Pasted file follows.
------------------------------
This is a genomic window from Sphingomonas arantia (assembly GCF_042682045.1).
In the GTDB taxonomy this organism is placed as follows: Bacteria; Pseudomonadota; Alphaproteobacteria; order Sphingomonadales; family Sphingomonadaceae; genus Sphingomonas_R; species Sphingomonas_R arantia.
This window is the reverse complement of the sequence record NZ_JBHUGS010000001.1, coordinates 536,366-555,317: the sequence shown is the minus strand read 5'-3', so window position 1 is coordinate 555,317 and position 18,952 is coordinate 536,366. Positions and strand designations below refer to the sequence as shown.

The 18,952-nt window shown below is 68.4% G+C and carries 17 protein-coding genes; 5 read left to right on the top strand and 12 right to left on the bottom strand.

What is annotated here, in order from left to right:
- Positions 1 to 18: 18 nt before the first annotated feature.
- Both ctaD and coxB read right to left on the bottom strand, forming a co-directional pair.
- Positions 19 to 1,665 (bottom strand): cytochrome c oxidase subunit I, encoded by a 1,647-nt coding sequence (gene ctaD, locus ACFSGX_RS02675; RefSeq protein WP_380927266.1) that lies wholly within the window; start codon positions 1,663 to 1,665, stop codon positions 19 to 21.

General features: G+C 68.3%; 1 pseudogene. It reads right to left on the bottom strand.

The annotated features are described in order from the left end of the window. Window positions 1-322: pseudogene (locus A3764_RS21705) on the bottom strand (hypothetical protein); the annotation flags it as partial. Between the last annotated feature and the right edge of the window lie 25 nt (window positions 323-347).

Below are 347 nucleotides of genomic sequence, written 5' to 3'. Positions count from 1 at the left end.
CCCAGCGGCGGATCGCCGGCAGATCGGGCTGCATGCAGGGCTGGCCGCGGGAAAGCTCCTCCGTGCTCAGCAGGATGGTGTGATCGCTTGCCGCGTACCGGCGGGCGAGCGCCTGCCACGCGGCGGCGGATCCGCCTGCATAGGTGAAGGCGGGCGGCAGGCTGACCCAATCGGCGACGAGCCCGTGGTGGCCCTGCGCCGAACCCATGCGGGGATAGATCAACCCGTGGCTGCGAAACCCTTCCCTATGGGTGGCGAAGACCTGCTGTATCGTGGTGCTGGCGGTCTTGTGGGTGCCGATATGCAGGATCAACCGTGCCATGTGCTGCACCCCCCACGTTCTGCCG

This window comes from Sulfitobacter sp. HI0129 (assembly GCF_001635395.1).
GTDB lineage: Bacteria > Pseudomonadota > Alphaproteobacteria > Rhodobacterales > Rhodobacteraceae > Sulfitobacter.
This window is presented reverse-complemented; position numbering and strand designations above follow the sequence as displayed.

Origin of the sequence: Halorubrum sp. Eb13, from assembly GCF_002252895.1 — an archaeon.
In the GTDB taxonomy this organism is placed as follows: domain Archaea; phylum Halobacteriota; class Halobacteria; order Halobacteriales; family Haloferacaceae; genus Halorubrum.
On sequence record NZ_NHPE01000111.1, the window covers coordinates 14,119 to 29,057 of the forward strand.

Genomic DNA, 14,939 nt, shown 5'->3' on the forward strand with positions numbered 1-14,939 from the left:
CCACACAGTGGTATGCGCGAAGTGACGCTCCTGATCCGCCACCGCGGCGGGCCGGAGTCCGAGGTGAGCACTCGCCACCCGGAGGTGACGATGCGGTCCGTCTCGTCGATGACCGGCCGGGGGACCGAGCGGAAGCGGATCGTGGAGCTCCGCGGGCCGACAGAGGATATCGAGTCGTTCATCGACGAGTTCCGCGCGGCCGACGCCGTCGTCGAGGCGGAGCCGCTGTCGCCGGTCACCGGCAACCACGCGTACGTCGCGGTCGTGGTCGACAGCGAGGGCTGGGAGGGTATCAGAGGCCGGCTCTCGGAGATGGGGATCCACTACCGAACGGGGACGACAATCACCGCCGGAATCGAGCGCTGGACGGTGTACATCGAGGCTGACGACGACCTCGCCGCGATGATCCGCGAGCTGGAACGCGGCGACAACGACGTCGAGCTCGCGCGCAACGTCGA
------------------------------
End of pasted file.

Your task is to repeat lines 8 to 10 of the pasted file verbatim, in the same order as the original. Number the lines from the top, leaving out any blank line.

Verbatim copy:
- Positions 19 to 1,665 (bottom strand): cytochrome c oxidase subunit I, encoded by a 1,647-nt coding sequence (gene ctaD, locus ACFSGX_RS02675; RefSeq protein WP_380927266.1) that lies wholly within the window; start codon positions 1,663 to 1,665, stop codon positions 19 to 21.

General features: G+C 68.3%; 1 pseudogene. It reads right to left on the bottom strand.

The annotated features are described in order from the left end of the window. Window positions 1-322: pseudogene (locus A3764_RS21705) on the bottom strand (hypothetical protein); the annotation flags it as partial. Between the last annotated feature and the right edge of the window lie 25 nt (window positions 323-347).